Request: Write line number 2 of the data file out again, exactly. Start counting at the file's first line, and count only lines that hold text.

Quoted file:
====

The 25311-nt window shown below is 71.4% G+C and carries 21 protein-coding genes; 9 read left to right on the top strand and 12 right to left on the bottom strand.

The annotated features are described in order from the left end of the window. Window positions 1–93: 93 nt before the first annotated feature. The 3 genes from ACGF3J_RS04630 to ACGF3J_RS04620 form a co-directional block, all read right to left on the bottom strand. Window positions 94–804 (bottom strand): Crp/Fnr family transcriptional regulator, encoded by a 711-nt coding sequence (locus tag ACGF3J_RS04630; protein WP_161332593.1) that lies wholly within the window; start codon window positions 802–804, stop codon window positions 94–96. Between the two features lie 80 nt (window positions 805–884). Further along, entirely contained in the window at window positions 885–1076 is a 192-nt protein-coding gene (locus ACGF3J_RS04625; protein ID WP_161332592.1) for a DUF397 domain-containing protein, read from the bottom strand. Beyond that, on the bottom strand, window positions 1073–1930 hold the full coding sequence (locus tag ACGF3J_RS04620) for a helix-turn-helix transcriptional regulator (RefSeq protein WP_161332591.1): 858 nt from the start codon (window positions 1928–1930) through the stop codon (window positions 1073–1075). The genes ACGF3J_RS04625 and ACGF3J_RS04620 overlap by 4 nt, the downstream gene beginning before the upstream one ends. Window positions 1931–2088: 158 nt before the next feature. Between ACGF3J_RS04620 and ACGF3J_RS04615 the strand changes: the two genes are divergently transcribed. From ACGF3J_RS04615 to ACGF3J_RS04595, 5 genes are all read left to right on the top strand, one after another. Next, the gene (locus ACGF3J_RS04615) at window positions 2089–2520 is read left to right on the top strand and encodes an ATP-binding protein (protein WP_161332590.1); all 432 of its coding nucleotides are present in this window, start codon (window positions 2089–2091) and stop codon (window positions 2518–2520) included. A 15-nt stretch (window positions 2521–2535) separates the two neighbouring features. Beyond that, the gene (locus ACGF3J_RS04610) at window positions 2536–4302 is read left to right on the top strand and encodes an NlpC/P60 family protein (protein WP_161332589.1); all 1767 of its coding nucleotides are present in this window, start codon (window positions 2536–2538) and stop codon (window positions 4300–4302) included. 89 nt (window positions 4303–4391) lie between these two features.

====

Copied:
The annotated features are described in order from the left end of the window. Window positions 1–93: 93 nt before the first annotated feature. The 3 genes from ACGF3J_RS04630 to ACGF3J_RS04620 form a co-directional block, all read right to left on the bottom strand. Window positions 94–804 (bottom strand): Crp/Fnr family transcriptional regulator, encoded by a 711-nt coding sequence (locus tag ACGF3J_RS04630; protein WP_161332593.1) that lies wholly within the window; start codon window positions 802–804, stop codon window positions 94–96. Between the two features lie 80 nt (window positions 805–884). Further along, entirely contained in the window at window positions 885–1076 is a 192-nt protein-coding gene (locus ACGF3J_RS04625; protein ID WP_161332592.1) for a DUF397 domain-containing protein, read from the bottom strand. Beyond that, on the bottom strand, window positions 1073–1930 hold the full coding sequence (locus tag ACGF3J_RS04620) for a helix-turn-helix transcriptional regulator (RefSeq protein WP_161332591.1): 858 nt from the start codon (window positions 1928–1930) through the stop codon (window positions 1073–1075). The genes ACGF3J_RS04625 and ACGF3J_RS04620 overlap by 4 nt, the downstream gene beginning before the upstream one ends. Window positions 1931–2088: 158 nt before the next feature. Between ACGF3J_RS04620 and ACGF3J_RS04615 the strand changes: the two genes are divergently transcribed. From ACGF3J_RS04615 to ACGF3J_RS04595, 5 genes are all read left to right on the top strand, one after another. Next, the gene (locus ACGF3J_RS04615) at window positions 2089–2520 is read left to right on the top strand and encodes an ATP-binding protein (protein WP_161332590.1); all 432 of its coding nucleotides are present in this window, start codon (window positions 2089–2091) and stop codon (window positions 2518–2520) included. A 15-nt stretch (window positions 2521–2535) separates the two neighbouring features. Beyond that, the gene (locus ACGF3J_RS04610) at window positions 2536–4302 is read left to right on the top strand and encodes an NlpC/P60 family protein (protein WP_161332589.1); all 1767 of its coding nucleotides are present in this window, start codon (window positions 2536–2538) and stop codon (window positions 4300–4302) included. 89 nt (window positions 4303–4391) lie between these two features.